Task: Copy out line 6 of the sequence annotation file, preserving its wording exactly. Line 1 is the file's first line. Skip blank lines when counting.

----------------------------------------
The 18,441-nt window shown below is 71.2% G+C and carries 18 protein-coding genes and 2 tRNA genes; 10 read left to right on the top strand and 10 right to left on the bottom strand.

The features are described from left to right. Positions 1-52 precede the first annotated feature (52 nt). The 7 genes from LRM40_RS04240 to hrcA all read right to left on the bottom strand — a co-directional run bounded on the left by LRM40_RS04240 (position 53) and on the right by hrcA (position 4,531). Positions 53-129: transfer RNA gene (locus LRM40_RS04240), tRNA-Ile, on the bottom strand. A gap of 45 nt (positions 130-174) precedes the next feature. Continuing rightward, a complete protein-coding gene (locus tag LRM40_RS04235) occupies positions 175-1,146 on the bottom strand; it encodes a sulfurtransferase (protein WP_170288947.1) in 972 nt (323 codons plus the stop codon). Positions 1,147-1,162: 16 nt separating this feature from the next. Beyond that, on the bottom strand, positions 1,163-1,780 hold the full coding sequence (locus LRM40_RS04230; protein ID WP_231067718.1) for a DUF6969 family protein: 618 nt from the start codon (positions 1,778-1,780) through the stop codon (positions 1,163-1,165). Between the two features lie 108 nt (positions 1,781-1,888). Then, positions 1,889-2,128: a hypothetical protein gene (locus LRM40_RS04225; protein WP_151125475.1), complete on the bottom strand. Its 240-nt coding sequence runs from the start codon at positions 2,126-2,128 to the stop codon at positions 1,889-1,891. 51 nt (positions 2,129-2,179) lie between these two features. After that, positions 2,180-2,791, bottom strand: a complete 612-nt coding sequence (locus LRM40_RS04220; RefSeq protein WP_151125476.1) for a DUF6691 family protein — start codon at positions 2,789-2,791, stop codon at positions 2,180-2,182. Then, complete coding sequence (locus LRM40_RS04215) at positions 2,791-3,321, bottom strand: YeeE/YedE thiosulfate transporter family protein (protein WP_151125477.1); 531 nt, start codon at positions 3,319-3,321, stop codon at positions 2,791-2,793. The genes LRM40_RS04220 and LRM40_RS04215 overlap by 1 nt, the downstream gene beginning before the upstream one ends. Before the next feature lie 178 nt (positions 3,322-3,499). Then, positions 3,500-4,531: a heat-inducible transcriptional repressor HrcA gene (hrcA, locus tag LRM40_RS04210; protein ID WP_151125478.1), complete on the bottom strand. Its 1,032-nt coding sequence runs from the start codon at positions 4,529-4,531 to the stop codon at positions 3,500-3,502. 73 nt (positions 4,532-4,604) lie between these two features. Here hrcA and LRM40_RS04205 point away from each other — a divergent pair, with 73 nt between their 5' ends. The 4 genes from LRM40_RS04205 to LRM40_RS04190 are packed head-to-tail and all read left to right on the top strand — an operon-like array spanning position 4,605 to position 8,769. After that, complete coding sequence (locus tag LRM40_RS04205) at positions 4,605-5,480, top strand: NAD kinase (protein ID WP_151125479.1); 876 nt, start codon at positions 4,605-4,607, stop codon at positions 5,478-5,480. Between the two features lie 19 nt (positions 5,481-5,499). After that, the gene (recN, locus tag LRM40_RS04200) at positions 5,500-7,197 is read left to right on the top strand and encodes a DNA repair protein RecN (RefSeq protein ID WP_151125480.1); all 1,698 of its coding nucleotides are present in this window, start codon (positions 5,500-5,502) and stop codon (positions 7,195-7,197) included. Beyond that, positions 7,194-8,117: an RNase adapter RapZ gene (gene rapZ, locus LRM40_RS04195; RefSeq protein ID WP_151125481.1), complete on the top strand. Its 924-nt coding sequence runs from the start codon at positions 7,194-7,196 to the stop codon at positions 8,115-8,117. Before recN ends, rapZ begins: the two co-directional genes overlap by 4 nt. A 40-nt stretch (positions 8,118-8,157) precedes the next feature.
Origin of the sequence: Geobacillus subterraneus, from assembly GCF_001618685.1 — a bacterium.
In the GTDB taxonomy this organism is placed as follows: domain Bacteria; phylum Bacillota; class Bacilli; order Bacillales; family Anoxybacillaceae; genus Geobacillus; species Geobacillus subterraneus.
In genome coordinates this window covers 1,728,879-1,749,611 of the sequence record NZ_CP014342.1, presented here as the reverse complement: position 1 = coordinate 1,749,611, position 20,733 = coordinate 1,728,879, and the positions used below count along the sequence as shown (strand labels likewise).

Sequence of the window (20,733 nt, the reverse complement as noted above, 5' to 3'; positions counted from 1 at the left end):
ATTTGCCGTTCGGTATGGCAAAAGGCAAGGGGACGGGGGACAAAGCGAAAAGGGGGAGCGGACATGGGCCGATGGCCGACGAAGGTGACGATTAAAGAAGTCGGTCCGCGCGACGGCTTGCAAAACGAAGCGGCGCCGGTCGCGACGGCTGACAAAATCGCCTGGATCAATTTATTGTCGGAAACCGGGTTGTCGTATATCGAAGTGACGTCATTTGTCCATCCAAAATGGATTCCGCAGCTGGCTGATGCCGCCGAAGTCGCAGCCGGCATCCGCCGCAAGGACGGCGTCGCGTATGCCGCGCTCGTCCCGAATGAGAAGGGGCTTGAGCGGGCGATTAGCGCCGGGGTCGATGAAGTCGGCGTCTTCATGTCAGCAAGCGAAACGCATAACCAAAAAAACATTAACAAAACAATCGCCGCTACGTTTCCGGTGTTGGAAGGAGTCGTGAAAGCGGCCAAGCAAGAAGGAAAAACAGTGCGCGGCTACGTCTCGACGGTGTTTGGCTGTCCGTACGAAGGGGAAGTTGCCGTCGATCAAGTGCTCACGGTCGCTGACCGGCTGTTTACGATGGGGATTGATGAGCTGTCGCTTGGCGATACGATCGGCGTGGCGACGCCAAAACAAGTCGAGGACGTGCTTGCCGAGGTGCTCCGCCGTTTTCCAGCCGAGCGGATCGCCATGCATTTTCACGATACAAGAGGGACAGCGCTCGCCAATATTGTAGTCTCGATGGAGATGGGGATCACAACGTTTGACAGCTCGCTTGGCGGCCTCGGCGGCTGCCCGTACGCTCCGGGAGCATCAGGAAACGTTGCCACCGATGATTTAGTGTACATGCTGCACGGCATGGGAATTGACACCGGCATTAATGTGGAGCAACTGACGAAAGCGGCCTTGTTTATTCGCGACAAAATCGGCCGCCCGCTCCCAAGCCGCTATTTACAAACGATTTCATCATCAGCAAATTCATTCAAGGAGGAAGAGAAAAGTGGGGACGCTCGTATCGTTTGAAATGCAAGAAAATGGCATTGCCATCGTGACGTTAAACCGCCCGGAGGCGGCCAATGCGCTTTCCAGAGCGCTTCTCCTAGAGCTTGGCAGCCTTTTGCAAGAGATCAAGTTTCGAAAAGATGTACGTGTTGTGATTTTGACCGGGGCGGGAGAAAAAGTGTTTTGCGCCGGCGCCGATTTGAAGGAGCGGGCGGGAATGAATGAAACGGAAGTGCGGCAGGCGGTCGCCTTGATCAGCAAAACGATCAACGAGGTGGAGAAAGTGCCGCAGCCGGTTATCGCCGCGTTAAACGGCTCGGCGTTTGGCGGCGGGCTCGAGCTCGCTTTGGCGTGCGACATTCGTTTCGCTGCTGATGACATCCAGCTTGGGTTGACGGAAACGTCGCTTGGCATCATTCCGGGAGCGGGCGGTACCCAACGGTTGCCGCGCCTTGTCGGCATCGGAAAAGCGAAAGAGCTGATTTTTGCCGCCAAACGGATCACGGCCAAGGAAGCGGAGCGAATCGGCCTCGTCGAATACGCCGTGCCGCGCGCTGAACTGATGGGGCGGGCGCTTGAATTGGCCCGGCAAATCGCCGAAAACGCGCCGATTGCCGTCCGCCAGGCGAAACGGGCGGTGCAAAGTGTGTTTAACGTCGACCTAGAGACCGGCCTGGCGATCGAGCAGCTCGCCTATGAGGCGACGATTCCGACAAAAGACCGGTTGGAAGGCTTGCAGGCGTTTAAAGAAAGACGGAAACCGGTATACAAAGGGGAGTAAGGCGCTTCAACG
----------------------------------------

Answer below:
Sequence of the window (20,733 nt, the reverse complement as noted above, 5' to 3'; positions counted from 1 at the left end):